A Q&A with Composer & Pianist Nomi Abadi

  1. Youve been keeping busy in 2021, scoring 10 projects varying between short films, video games and features. Tell us more about those projects and how you enjoyed writing music for different genres and visions.

    Yes! I’ve been fortunate to have been able to stay productive in the pandemic. One of the wonderful aspects of this new normal is that the world has seemingly gotten smaller. About half of the projects I worked on in 2021 were brand new connections formed through social media while the other half were projects that I discussed with the directors for months, or years. I had the pleasure of scoring my first feature film, Sebastian, starring Darius McCrary (who played Eddie in Family Matters, a show I watched religiously in the 90s). I also wrote additional music for another feature film, Super Turnt, co-wrote for Apple Solitaire, was a guest artist on Satanic Planet’s debut album where I co-wrote the song “Devil In Me” with Dave Lombardo (Slayer, Misfits), and scored six short films. There was definitely a darker tone to the majority of the projects I worked on in 2021. One of the most meaningful jobs was having the privilege of scoring the official trailer for Aaliyah’s music release by Blackground Records after 25 years. With R Kelly’s sentencing happening at the same time, it was very emotional. It felt like the best parts of the 90s and early 2000s came to visit me in the pandemic and make some things right. A profound year of healing, in spite of global illness.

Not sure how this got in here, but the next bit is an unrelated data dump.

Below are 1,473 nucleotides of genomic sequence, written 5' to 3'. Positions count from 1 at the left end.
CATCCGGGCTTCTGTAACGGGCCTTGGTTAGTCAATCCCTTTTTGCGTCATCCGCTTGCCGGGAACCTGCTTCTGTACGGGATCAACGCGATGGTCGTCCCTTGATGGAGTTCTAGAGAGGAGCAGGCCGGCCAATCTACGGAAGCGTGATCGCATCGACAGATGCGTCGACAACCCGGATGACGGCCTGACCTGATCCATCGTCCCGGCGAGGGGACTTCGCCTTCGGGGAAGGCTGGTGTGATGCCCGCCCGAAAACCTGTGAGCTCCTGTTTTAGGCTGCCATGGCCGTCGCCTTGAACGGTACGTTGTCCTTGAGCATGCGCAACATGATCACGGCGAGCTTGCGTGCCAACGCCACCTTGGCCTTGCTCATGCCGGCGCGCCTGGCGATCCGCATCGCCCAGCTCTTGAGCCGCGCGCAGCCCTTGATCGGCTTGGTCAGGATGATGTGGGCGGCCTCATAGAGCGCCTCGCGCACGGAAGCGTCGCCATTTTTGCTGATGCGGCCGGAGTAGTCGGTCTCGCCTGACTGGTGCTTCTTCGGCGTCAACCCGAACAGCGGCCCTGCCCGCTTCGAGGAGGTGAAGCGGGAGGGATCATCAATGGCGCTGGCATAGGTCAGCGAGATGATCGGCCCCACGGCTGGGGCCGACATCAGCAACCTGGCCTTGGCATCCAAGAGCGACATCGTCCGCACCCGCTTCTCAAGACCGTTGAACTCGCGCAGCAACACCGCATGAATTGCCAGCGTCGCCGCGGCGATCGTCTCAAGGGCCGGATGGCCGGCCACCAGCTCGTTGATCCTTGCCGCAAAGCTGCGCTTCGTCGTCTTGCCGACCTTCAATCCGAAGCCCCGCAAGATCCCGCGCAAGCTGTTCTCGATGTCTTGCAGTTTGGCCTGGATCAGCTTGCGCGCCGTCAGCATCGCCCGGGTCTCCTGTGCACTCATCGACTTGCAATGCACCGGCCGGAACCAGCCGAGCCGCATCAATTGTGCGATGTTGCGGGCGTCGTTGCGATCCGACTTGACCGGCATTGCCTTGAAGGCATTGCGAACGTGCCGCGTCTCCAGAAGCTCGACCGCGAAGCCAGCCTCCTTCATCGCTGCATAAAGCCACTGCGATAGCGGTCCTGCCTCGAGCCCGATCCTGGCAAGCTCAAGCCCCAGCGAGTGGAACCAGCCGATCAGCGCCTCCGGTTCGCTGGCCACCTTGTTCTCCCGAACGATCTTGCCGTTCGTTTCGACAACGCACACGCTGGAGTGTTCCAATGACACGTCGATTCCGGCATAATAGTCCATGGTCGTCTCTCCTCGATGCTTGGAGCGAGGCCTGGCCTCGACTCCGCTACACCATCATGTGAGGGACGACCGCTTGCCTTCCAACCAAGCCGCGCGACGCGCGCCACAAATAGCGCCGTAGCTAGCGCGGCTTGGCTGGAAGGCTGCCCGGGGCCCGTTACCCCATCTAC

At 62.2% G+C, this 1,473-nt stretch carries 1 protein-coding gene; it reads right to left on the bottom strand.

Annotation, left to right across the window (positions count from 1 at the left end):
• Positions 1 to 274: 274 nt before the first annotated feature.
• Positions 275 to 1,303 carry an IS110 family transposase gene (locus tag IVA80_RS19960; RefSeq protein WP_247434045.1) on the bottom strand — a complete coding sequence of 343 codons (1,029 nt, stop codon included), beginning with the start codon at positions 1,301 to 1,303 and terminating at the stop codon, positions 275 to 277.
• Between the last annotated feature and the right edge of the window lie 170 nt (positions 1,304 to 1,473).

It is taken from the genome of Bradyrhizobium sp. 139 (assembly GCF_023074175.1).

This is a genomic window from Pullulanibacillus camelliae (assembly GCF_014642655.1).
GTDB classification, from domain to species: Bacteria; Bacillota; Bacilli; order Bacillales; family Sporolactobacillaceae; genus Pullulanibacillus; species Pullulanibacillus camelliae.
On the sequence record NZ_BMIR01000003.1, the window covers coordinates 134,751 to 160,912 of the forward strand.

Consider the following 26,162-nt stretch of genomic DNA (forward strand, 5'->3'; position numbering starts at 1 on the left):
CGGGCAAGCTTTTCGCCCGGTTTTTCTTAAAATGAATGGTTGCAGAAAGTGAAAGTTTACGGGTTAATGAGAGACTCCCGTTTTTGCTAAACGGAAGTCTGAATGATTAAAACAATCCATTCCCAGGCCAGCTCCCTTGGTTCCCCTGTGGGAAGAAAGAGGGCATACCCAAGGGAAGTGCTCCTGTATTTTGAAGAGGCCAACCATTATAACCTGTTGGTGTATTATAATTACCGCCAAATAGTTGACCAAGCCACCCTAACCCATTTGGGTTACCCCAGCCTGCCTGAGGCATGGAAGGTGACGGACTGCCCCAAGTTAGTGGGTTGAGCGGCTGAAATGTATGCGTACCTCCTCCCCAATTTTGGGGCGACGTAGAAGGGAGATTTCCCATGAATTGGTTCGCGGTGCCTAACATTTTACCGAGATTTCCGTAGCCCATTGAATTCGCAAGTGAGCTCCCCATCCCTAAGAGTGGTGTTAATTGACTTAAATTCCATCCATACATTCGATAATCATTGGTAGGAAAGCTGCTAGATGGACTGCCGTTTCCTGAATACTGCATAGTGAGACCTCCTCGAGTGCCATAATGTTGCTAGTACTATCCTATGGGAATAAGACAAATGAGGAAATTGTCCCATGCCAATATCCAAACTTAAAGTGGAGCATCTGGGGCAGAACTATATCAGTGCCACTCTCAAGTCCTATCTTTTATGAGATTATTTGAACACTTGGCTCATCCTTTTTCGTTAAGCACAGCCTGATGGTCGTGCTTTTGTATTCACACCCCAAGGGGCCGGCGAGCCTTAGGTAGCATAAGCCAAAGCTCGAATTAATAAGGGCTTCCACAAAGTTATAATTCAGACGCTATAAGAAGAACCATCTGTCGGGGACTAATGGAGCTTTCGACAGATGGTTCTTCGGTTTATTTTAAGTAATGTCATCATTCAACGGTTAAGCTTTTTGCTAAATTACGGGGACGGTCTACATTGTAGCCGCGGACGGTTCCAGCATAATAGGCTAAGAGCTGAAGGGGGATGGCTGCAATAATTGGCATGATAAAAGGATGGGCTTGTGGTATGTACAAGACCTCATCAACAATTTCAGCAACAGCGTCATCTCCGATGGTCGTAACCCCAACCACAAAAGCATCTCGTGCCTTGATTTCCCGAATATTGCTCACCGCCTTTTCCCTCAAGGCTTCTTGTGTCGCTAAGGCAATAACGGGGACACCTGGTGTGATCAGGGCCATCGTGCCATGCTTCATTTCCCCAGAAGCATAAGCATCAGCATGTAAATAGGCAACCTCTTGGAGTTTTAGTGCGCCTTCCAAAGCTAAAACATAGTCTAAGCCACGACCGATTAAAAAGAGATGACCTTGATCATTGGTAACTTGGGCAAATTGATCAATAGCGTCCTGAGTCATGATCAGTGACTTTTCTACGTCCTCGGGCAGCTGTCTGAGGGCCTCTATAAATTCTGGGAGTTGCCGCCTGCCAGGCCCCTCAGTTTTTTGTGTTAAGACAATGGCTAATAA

2. You have invented the NORY instrument and are going full production this year towards 2023. What are your goals and mission for NORY and how is it being received so far? Especially that youre also working on a full album on your instrument.

    I’m equally excited for and freaking out about NORY®, which is probably why I love it so much. I originally made the instrument for myself–it didn’t occur to me when I patented it that someone else would actually want one. Embarking on the journey into production has been an extremely challenging and daunting road, but also so much fun, in a way that goes very well with being a composer, I feel. I have a lot of new NORY® content I’m working on, too, including an album and some videos that I can’t wait to share. I don’t know which thing I’m up to that the kid in me is more excited about.

  3. How has working on a Grammy nominated album in 2019 for “Good Vibes”, String Theory’s single album that youve been part of, influenced your work and attitude afterwards? Any future album plans and collaborations?